Pipeline-grade natural gas characteristics are specified by local utilities. These specifications typically require that LFG be compressed to greater than 200 psig, and the CH 4 concentration must meet the heating value of about 1,000 Btu/std. ft3. The total inert gases should not exceed 4 mol%. The gas must be free of all siloxanes, solids and impurities. H2S must be limited to 4 ppmv and total sulfur (including H2S) must be limited to 12 ppmv. A TSA removes siloxane and moisture. Acid-gas treating and pressure swing adsorption (PSA) are two common processes for CO2 and sulfur removal.

In the acid-gas LFG purification process, a solvent is continuously circulated (Figure 4) through an absorber column and a regenerator column. Low-temperature lean solvent treats high-pressure acid gas in the absorber, and high-temperature, low-pressure rich solvent releases the concentrated acid gas to sulfur treatment.

FIGURE 4. A solvent-circulation step treats the LFG’s acid-gas content

The PSA LFG purification process (Figure 5) is a batch-wise, high-pressure adsorption of CO2 on a PSA bed. The pressure swings low in the PSA bed to release the CO2.

FIGURE 5. PSA units are used to absorb carbon dioxide from the LFG stream

Sulfur removal. One common technology used for sulfur removal is the adsorption of sulfur species on iron oxide, activated alumina or another porous metal catalyst. Adsorption units typically consist of two or more beds operated in parallel. Once sulfur nears its breakthrough point, the adsorption media is replaced. The media is then treated as hazardous waste.

A typical catalytic H2S adsorber system is shown

Wet scrubbing, another sulfur-removal technology, is typically vendor-supplied and proprietary. Wet scrubbing chemically transforms the H2S and mercaptans into elemental sulfur. The LFG stream is contacted with an aqueous iron chelate solution, where the sulfur is ionized into hydrogen and sulfide ions [9].

The chelate complex is regenerated by oxidation and is returned to the absorber. The elemental sulfur can be sold to the fertilizer industry.

LFG compression and dewpoint depression. Sulfur-free LFG at 100% relative humidity should be chilled to 40°F (Figure 6). The chilled LFG is then compressed by a vendor-supplied compressor. Chilling the LFG to 40°F upstream of the compressor serves a dual purpose. First, any remaining aggressive condensate is knocked out for increased reliability of the compressor. Second, lower temperatures decrease the horsepower required by the compressor.

FIGURE 6. LFG is chilled to help remove any remaining condensate, and also to relieve the power load on the compressor

Hot, high-pressure LFG from the compressor should be chilled and dried through a coalescing moisture separator (or similar) to 40°F dewpoint. Typically, these separators experience a pressure drop of less than 20 in. H2O. The condensed moisture is blown down by on-off level control at high or low liquid levels.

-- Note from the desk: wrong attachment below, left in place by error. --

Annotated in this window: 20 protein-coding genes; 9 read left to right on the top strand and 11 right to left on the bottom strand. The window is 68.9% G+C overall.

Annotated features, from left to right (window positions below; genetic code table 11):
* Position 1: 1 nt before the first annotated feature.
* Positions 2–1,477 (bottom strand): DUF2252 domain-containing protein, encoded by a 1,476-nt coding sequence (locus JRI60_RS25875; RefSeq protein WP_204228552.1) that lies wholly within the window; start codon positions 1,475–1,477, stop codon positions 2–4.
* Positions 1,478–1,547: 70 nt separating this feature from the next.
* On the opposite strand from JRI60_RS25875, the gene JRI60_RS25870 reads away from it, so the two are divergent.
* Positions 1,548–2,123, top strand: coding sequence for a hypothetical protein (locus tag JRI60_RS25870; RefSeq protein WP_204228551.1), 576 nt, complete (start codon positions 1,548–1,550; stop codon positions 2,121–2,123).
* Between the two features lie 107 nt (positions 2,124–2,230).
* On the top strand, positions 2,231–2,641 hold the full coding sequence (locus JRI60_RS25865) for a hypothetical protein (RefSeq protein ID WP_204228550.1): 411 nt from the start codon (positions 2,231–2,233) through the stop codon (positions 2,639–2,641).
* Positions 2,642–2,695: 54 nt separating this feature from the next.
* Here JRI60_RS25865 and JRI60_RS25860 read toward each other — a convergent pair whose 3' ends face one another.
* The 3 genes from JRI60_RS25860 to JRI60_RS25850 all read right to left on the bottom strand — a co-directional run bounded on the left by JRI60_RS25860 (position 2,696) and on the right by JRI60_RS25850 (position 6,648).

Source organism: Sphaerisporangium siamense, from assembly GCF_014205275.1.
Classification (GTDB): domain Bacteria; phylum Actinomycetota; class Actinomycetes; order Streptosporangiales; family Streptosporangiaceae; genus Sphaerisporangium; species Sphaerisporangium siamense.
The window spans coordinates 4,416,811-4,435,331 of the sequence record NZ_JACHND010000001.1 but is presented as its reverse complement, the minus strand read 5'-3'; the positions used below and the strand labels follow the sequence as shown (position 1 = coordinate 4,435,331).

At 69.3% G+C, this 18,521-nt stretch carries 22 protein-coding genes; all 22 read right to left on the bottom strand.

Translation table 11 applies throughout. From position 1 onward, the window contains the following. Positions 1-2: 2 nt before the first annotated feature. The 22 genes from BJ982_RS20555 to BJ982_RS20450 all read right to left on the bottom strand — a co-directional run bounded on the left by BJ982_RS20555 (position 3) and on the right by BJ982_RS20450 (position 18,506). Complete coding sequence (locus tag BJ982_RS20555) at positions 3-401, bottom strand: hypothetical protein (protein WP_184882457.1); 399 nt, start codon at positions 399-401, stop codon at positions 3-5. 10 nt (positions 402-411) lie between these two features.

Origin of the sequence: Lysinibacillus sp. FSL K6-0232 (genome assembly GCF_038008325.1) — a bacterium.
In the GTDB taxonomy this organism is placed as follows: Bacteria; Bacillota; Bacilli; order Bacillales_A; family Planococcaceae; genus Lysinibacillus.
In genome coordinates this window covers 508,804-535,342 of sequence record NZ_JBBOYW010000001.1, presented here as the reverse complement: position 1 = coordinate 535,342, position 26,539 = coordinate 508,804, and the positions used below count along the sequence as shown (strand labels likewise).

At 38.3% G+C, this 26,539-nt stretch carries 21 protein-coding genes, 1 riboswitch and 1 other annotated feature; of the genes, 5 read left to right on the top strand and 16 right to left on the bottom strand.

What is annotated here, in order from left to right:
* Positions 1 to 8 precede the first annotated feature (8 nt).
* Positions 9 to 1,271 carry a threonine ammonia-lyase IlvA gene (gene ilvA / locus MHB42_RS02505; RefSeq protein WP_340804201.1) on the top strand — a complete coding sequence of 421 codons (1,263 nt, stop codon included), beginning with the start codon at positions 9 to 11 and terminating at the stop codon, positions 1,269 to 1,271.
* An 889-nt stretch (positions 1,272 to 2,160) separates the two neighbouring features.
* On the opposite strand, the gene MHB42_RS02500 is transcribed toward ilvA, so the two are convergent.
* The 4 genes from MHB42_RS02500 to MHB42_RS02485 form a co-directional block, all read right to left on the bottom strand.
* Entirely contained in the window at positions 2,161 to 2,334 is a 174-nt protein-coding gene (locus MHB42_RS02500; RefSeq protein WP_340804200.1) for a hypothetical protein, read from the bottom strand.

The cold, dried LFG is warmed against hot LFG from the compressor. A temperature-control bypass valve is sized for about 30 to 40% of the total flow. About 75°F (or lower) is the preferred temperature range for TSA adsorbents. At the outlet of the moisture separator, the metallurgy can be downgraded from stainless steel to carbon steel [5].

CH4 and CO2 are separated in the PSA by adsorption of CO2 from high-pressure LFG. The PSA vendor specifies the minimum required pressure (typically 120 psig) to achieve >99% CH4 in the pipeline gas.

Blowcase operation. As discussed, the LFG from the blower is chilled to 40°F upstream of the compressor. This condenses the majority of the humidity (roughly 2 gal/h per 100 std. ft3/min), which collects in the compressor knockout drum. One control strategy for condensate disposal is to pump the condensate to the landfill or storage via on-off level control at high or low liquid levels.

LFG must be chilled to prepare it for its final use

Another strategy is to collect the liquid in a small vessel called a blowcase and blow it down using on-off level control (Figure 7). During normal operation, the knockout-drum drain valve to the blowcase is open and the blowdown valves are closed. At the blowcase high-level signal, the inlet valve is closed and the blowdown valves are opened. The condensate is blown down with compressed LFG. At low liquid-level signal, the blowdown valves are closed and the drain valve is opened, which depressurizes the blowcase to the knockout drum. The process engineer should consider slow-opening valves to limit the blowdown rate and the impact of pressurization. The engineer must design the blowcase for cyclic service, because of the repeated operation of pressurization and depressurization.

FIGURE 7. Larger LFG plants may use a blowcase configuration to help collect liquid